Jung Joon Lee (Assistant Professor, History of Art + Visual Culture) recently had her essay on photographs of Korean War orphans was published in, The Eye on War: Constructing the Memory of War in Visual Culture since 1914, edited by Ann Murray (2018).
Lee’s essay investigates the ways in which photographs of orphans taken during and following the Korean War have shaped the collective memory of that experience. The Korean War was a defining moment in the modern history of Korea, wracking the contested land and causing devastating casualties during the very early stages of the Cold War. However, in contrast to World War II photographs such as Joe Rosenthal’s Raising the Flag on Iwo Jima, or Robert Capa’s photographs of the Normandy invasion, it is difficult to claim specific photographs of armed forces as iconic enough to conjure up the memory of the Korean War despite the presence of both Korean and foreign war correspondents during the hostilities. The chapter examines the implications of this seeming absence of popularized photographs of military forces while photographs of civilians, especially those of orphans, have been reproduced in exhibitions and publications since.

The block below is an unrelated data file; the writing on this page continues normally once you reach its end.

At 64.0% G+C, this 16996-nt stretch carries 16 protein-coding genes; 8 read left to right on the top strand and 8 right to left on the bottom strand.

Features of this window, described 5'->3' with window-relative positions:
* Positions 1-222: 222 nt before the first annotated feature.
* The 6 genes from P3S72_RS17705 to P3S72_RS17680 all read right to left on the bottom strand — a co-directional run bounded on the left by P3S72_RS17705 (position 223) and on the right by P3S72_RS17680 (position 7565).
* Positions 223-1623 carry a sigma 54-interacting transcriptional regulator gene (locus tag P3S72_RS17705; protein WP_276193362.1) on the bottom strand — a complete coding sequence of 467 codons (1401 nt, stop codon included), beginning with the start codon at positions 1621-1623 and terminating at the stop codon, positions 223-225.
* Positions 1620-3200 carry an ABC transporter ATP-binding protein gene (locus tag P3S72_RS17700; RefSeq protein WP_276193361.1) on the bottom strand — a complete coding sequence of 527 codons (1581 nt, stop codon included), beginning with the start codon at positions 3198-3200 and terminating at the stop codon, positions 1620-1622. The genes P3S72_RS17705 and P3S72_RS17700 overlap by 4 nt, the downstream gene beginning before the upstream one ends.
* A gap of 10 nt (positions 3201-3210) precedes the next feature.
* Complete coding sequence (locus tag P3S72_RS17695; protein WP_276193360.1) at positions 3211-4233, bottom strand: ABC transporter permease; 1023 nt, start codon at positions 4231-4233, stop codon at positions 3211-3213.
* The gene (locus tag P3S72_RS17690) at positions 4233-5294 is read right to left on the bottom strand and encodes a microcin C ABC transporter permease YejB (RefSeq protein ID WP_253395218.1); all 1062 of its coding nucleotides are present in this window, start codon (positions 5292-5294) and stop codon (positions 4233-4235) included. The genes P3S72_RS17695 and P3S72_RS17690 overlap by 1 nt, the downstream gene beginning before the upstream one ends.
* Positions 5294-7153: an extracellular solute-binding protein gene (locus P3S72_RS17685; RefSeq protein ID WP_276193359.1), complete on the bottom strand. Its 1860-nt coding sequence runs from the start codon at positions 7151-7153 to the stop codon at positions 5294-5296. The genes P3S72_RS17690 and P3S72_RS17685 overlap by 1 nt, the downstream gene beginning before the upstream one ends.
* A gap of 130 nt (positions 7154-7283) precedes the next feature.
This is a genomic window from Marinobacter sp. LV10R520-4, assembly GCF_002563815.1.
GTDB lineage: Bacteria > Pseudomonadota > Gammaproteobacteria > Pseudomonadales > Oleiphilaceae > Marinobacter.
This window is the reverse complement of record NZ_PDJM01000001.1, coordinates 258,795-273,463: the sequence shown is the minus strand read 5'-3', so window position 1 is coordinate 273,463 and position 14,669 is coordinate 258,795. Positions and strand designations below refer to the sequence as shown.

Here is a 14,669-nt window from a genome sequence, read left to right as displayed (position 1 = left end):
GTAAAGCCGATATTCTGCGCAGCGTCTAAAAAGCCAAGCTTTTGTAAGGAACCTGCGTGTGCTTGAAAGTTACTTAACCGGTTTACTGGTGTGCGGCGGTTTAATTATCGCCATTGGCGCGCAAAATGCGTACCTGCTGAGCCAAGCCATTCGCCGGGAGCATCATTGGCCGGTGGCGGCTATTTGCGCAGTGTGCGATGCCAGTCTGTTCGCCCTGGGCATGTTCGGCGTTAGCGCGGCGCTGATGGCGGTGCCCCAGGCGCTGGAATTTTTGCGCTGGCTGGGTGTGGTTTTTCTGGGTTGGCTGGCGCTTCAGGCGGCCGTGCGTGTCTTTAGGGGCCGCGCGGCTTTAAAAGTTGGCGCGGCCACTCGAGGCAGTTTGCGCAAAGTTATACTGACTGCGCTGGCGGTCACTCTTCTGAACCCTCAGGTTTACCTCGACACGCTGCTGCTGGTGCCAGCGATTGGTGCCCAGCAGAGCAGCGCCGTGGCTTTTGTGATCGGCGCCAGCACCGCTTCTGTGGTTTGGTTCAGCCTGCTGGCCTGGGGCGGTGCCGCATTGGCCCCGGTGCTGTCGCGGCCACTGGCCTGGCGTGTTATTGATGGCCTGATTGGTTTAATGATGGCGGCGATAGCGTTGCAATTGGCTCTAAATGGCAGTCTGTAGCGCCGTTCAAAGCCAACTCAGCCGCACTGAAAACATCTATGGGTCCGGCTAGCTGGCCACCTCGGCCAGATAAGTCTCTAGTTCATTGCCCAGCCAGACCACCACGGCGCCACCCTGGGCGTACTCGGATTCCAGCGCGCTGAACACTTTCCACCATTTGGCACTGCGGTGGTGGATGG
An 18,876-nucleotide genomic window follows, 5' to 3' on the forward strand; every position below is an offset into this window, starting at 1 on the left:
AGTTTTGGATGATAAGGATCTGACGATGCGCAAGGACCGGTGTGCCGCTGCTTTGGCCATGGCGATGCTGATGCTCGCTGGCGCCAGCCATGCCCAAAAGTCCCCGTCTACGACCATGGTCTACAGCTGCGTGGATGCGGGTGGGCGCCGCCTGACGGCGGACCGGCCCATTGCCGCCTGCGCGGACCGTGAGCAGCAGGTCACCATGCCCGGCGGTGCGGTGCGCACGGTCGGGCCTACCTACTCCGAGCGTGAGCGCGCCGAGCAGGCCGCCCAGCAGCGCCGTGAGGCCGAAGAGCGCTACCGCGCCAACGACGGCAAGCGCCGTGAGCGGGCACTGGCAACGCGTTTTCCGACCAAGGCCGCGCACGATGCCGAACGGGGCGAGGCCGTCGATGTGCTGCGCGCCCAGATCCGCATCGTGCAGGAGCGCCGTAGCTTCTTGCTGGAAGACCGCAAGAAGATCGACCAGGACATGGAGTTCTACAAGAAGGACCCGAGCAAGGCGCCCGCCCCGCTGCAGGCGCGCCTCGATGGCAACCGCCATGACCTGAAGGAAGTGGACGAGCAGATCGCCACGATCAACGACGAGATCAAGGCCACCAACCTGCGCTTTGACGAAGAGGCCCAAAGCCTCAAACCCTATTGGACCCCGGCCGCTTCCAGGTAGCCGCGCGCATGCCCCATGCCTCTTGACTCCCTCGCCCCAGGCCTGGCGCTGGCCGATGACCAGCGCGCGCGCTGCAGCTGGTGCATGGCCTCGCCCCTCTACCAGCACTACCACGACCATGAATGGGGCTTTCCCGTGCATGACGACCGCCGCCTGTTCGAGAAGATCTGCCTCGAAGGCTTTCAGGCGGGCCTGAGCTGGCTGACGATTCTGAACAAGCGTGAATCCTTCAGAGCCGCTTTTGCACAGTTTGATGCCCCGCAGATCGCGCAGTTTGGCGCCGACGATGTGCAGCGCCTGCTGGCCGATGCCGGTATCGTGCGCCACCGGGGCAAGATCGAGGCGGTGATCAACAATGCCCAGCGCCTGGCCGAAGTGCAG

Image Credit: National Archives and Records Administration